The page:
Thousands protests in Pakistan over Charlie Hebdo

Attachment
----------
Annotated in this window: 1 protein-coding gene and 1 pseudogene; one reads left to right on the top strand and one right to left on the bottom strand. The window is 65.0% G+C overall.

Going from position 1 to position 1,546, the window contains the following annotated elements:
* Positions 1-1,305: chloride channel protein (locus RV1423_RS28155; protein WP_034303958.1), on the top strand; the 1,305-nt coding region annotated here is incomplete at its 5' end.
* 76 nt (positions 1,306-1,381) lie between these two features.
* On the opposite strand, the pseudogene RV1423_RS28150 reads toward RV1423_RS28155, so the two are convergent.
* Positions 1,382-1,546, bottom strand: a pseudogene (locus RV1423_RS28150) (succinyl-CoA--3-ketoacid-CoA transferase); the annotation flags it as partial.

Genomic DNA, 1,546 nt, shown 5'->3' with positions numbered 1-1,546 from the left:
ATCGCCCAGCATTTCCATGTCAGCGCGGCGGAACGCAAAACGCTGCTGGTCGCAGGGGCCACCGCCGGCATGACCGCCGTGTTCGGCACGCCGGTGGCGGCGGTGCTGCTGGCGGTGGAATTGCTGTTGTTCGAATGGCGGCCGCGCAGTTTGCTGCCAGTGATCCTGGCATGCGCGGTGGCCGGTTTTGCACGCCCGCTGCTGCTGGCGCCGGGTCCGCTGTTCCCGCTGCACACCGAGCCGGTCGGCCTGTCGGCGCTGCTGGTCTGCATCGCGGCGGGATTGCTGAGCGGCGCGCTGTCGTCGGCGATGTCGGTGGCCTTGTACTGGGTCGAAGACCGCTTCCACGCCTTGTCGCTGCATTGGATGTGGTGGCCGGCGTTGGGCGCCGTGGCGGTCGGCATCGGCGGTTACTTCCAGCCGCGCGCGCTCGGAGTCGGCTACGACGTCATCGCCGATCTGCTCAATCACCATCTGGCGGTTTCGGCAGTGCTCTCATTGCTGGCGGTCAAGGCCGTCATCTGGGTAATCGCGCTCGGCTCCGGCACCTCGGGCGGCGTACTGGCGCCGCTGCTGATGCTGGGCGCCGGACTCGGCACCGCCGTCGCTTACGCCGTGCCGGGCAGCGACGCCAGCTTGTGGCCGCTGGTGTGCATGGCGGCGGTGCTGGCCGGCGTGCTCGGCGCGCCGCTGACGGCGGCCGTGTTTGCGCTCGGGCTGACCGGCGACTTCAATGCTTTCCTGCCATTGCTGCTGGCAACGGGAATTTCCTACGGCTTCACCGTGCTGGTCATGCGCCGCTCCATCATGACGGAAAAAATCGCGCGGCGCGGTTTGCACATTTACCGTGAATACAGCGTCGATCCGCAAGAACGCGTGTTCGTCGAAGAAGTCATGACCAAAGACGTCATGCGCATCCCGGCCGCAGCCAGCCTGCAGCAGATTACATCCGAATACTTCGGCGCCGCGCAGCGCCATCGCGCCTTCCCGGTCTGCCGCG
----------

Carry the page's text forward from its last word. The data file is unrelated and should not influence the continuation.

Tens of thousands of people across Pakistan protested against French magazine Charlie Hebdo reprinting cartoons that mock the Prophet Mohammad. The cartoons were first published in 2005 and triggered outrage and unrest among Muslims around the world. Earlier this week, Charlie Hebdo - a satirical weekly - revived the cartoons to mark the start of the trial of suspected accomplices in an Islamist militant attack on its Paris office back in 2015. The protests in Pakistan were organized by the hardline Islamist TLP party and held across the country. Rallies paralyzed traffic in Karachi - the country's financial and business capital. Pakistan's government also condemned the reprinting of the cartoons. Its Foreign Minister said the South Asian country believed in freedom of expression but such liberty does not mean a license to offend religious sentiment. Charlie Hebdo has long tested the limits of what society will accept in the name of free speech. The magazine's editor Riss Sourisseau wrote quote, "we will never lie down. We will never give up," as he explained the decision to re-publish the cartoons.